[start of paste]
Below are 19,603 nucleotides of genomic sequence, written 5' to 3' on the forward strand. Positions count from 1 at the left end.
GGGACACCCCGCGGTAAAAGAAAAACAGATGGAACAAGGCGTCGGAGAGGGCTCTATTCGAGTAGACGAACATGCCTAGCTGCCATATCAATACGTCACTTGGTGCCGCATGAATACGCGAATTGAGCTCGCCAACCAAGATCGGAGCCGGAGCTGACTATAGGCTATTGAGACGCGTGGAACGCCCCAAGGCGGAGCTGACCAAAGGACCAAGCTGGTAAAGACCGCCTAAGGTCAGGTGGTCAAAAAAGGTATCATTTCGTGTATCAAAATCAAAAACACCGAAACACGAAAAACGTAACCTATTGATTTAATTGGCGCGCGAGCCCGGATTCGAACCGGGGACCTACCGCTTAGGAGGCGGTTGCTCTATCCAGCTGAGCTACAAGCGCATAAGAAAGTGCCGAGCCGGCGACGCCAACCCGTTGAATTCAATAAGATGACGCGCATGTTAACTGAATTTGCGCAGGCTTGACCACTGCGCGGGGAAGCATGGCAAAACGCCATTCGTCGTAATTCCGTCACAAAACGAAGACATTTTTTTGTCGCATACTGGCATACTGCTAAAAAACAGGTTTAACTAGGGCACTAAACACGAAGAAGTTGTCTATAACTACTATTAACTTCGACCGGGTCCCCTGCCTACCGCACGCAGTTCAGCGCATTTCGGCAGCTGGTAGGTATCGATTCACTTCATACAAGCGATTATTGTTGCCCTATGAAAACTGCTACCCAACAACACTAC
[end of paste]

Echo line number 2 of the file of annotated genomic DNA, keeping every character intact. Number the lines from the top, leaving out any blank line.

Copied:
GGGACACCCCGCGGTAAAAGAAAAACAGATGGAACAAGGCGTCGGAGAGGGCTCTATTCGAGTAGACGAACATGCCTAGCTGCCATATCAATACGTCACTTGGTGCCGCATGAATACGCGAATTGAGCTCGCCAACCAAGATCGGAGCCGGAGCTGACTATAGGCTATTGAGACGCGTGGAACGCCCCAAGGCGGAGCTGACCAAAGGACCAAGCTGGTAAAGACCGCCTAAGGTCAGGTGGTCAAAAAAGGTATCATTTCGTGTATCAAAATCAAAAACACCGAAACACGAAAAACGTAACCTATTGATTTAATTGGCGCGCGAGCCCGGATTCGAACCGGGGACCTACCGCTTAGGAGGCGGTTGCTCTATCCAGCTGAGCTACAAGCGCATAAGAAAGTGCCGAGCCGGCGACGCCAACCCGTTGAATTCAATAAGATGACGCGCATGTTAACTGAATTTGCGCAGGCTTGACCACTGCGCGGGGAAGCATGGCAAAACGCCATTCGTCGTAATTCCGTCACAAAACGAAGACATTTTTTTGTCGCATACTGGCATACTGCTAAAAAACAGGTTTAACTAGGGCACTAAACACGAAGAAGTTGTCTATAACTACTATTAACTTCGACCGGGTCCCCTGCCTACCGCACGCAGTTCAGCGCATTTCGGCAGCTGGTAGGTATCGATTCACTTCATACAAGCGATTATTGTTGCCCTATGAAAACTGCTACCCAACAACACTAC